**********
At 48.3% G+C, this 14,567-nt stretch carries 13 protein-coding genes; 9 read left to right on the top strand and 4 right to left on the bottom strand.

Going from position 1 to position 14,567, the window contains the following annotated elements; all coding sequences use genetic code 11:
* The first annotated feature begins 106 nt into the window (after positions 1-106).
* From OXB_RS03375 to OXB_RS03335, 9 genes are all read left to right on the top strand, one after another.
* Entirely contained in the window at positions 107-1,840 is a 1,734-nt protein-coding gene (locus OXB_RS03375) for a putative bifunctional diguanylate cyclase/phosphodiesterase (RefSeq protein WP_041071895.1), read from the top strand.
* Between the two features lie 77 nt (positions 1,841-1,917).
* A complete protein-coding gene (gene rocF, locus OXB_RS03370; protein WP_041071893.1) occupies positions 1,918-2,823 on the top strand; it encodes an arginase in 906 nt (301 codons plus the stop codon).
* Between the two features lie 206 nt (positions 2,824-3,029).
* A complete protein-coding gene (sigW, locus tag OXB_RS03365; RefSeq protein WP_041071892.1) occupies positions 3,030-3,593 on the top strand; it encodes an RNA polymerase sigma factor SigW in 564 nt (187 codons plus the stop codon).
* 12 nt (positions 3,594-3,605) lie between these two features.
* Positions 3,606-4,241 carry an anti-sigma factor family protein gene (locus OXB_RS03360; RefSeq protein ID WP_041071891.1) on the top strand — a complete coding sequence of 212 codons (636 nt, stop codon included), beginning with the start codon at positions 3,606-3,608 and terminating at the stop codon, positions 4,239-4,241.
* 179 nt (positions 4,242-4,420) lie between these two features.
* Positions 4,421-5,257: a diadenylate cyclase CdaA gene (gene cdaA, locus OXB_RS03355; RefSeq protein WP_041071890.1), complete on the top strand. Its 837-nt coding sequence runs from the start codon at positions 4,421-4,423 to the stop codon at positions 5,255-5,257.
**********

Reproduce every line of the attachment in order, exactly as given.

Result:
At 48.3% G+C, this 14,567-nt stretch carries 13 protein-coding genes; 9 read left to right on the top strand and 4 right to left on the bottom strand.

Going from position 1 to position 14,567, the window contains the following annotated elements; all coding sequences use genetic code 11:
* The first annotated feature begins 106 nt into the window (after positions 1-106).
* From OXB_RS03375 to OXB_RS03335, 9 genes are all read left to right on the top strand, one after another.
* Entirely contained in the window at positions 107-1,840 is a 1,734-nt protein-coding gene (locus OXB_RS03375) for a putative bifunctional diguanylate cyclase/phosphodiesterase (RefSeq protein WP_041071895.1), read from the top strand.
* Between the two features lie 77 nt (positions 1,841-1,917).
* A complete protein-coding gene (gene rocF, locus OXB_RS03370; protein WP_041071893.1) occupies positions 1,918-2,823 on the top strand; it encodes an arginase in 906 nt (301 codons plus the stop codon).
* Between the two features lie 206 nt (positions 2,824-3,029).
* A complete protein-coding gene (sigW, locus tag OXB_RS03365; RefSeq protein WP_041071892.1) occupies positions 3,030-3,593 on the top strand; it encodes an RNA polymerase sigma factor SigW in 564 nt (187 codons plus the stop codon).
* 12 nt (positions 3,594-3,605) lie between these two features.
* Positions 3,606-4,241 carry an anti-sigma factor family protein gene (locus OXB_RS03360; RefSeq protein ID WP_041071891.1) on the top strand — a complete coding sequence of 212 codons (636 nt, stop codon included), beginning with the start codon at positions 3,606-3,608 and terminating at the stop codon, positions 4,239-4,241.
* 179 nt (positions 4,242-4,420) lie between these two features.
* Positions 4,421-5,257: a diadenylate cyclase CdaA gene (gene cdaA, locus OXB_RS03355; RefSeq protein WP_041071890.1), complete on the top strand. Its 837-nt coding sequence runs from the start codon at positions 4,421-4,423 to the stop codon at positions 5,255-5,257.